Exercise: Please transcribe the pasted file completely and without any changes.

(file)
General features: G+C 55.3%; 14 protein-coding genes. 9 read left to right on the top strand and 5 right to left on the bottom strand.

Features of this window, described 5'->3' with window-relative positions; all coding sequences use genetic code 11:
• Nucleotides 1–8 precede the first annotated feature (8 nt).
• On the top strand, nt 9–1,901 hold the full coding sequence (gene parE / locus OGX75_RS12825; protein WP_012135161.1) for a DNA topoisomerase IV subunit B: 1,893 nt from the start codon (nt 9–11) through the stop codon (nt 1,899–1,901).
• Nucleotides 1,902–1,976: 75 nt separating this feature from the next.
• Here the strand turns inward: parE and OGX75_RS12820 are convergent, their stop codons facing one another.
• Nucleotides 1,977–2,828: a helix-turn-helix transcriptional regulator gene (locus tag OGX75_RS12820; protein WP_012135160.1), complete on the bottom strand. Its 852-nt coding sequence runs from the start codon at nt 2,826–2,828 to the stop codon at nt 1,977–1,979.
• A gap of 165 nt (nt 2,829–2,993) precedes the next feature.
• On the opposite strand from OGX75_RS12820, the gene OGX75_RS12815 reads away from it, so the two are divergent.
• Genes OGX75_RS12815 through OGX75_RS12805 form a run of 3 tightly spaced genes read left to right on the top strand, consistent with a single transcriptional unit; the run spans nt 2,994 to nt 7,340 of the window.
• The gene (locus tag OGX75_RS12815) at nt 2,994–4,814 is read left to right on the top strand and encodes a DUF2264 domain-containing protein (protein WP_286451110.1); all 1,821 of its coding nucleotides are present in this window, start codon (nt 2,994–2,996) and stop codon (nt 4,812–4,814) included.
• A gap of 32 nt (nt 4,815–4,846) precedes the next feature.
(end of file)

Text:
General features: G+C 55.3%; 14 protein-coding genes. 9 read left to right on the top strand and 5 right to left on the bottom strand.

Features of this window, described 5'->3' with window-relative positions; all coding sequences use genetic code 11:
• Nucleotides 1–8 precede the first annotated feature (8 nt).
• On the top strand, nt 9–1,901 hold the full coding sequence (gene parE / locus OGX75_RS12825; protein WP_012135161.1) for a DNA topoisomerase IV subunit B: 1,893 nt from the start codon (nt 9–11) through the stop codon (nt 1,899–1,901).
• Nucleotides 1,902–1,976: 75 nt separating this feature from the next.
• Here the strand turns inward: parE and OGX75_RS12820 are convergent, their stop codons facing one another.
• Nucleotides 1,977–2,828: a helix-turn-helix transcriptional regulator gene (locus tag OGX75_RS12820; protein WP_012135160.1), complete on the bottom strand. Its 852-nt coding sequence runs from the start codon at nt 2,826–2,828 to the stop codon at nt 1,977–1,979.
• A gap of 165 nt (nt 2,829–2,993) precedes the next feature.
• On the opposite strand from OGX75_RS12820, the gene OGX75_RS12815 reads away from it, so the two are divergent.
• Genes OGX75_RS12815 through OGX75_RS12805 form a run of 3 tightly spaced genes read left to right on the top strand, consistent with a single transcriptional unit; the run spans nt 2,994 to nt 7,340 of the window.
• The gene (locus tag OGX75_RS12815) at nt 2,994–4,814 is read left to right on the top strand and encodes a DUF2264 domain-containing protein (protein WP_286451110.1); all 1,821 of its coding nucleotides are present in this window, start codon (nt 2,994–2,996) and stop codon (nt 4,812–4,814) included.
• A gap of 32 nt (nt 4,815–4,846) precedes the next feature.